Are you Anxious or Excited?
Are you feeling stressed? It’s normal to feel stress or anxiety occasionally, particularly during circumstances like exams, interviews, and other short-term situations.
However, when emotional reactions are intense and occur frequently or become chronic, it can interfere with daily activities such as work, school, and relationships. According to a scientific review lead by the Rotman Research Institute at Baycrest Health Sciences in Toronto, acute emotional reactions can increase your risk of developing depression, Alzheimer’s disease, and other neuropsychiatric disorders.
The review was published in the journal Current Opinion in Psychiatry. The researchers looked at human and animal studies that included neuroimaging to investigate stress levels and anxiety in both healthy individuals and those with medical conditions. The review concluded that a stress can:
· Damage the immune, metabolic, and cardiovascular systems.
· Damage the hippocampus, which is important for storing long-term memories and guiding spatial navigation.
· Trigger the amygdala, the emotional response center of our brain, to go into overdrive.
· Cause the prefrontal cortex, the region of the brain responsible for regulating emotional reactions, to be less active.
The authors of this review state that reversing damage caused by stress in certain brain regions requires a proactive approach rather than solely relying on anti-depressant treatment and exercise.
There are several ways to control stress and anxiety. Anxiety and fears are primarily related to future circumstances and situations where your brain wants to prevent physical or emotional distress due to possible negative repercussions. Anxious people use their imagination to transform their thoughts into a paralyzing dread. However, this doesn’t have to happen.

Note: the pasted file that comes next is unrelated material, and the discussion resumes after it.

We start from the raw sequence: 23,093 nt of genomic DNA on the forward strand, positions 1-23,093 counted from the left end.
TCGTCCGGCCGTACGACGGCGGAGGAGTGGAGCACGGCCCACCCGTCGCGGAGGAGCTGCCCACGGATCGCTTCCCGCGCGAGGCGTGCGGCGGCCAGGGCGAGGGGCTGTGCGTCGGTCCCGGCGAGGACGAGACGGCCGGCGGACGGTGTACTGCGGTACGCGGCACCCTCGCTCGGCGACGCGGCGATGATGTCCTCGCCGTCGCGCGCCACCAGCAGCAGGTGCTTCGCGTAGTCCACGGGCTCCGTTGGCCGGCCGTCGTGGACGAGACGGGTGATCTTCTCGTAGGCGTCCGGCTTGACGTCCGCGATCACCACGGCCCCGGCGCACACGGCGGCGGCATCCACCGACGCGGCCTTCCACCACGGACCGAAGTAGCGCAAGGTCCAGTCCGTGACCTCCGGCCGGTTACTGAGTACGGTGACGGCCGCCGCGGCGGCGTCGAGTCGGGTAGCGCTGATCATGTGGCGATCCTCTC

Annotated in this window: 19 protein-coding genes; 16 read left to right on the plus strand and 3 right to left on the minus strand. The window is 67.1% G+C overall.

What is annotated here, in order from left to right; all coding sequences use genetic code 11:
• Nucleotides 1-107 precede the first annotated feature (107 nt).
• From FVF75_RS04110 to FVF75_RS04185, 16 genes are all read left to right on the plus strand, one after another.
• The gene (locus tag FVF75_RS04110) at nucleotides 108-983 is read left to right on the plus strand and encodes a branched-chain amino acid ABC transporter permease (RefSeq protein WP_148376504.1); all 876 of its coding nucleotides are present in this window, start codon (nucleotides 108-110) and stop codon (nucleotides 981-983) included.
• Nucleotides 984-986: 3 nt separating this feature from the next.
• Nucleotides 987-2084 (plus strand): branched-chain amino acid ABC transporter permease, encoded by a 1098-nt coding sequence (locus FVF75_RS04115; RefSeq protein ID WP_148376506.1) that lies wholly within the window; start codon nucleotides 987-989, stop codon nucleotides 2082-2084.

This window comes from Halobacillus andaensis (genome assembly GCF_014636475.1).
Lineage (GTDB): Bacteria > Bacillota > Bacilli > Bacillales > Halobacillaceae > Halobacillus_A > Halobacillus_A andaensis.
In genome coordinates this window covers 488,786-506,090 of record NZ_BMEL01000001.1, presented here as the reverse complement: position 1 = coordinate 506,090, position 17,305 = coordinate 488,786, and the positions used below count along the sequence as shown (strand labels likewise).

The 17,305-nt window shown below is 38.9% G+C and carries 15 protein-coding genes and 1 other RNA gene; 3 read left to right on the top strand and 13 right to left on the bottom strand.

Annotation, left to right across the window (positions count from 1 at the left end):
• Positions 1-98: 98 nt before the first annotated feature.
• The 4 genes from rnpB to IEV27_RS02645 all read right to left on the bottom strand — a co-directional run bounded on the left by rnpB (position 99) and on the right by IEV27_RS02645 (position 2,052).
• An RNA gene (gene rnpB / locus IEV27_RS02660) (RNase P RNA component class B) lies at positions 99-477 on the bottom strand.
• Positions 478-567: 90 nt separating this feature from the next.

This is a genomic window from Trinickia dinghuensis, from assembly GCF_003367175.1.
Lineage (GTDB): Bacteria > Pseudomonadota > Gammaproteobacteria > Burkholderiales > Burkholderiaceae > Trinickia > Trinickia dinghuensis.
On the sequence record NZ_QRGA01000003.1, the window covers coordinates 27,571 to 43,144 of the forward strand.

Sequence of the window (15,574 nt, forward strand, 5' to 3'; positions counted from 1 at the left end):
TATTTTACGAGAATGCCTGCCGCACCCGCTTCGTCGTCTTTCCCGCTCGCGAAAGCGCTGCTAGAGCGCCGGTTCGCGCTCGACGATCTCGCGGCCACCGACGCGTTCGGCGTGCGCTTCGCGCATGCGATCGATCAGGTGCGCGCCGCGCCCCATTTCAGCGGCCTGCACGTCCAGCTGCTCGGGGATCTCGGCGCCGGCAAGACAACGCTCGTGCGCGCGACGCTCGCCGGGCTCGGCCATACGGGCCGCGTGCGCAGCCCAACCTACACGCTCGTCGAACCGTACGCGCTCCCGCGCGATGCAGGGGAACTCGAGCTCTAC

Here are some steps to take to turn your anxiety around:
1. Assess the current circumstances and their effect on your feelings. On a scale from 0 to 10, where 10 represents the highest anxiety and 0 indicates no anxiety, consider where you fall. Anxiety can be seen as energy moving through the nervous system.. Anxiety and excitement are the same feelings physically. The difference is our attitude towards them.
2. Imagine what your life would be like if you transformed your anxiety into excitement. Instead of feeling anxious and stressed, you could feel energized and ready to take on the world. Instead of being paralyzed by fear, you could be motivated by possibility. Instead of being held back by doubt, you could move forward with confidence. When you turn your anxiety into excitement, you unlock a world of possibilities. You become open to new ideas and opportunities, and you become more resilient in the face of challenges. You become more willing to take risks, and to try new things. As a result, you are more likely to achieve your goals and live a fulfilling life. So next time you’re feeling anxious, try to picture what your life could be like if you relabeled that feeling of anxiety as excitement. You might be surprised at the difference it can make.
3. Take the first action step. Take control of your life by doing one small thing today that moves you towards your goal. Taking the first step is often the most difficult part of any process. But it’s also the most important. Without taking that first step, you’ll never make progress. So, what’s holding you back? What’s preventing you from taking action? Don’t let fear or doubt hold you back. Believe in yourself and your abilities. Trust that you can do it and take the first step. Doing just one small thing will help give you a sense of security and ease.
According to Albert Einstein, “Energy cannot be created or destroyed. It only changes from one form to another.” By relabeling your feelings from anxiety to excitement, you can reduce your stress levels.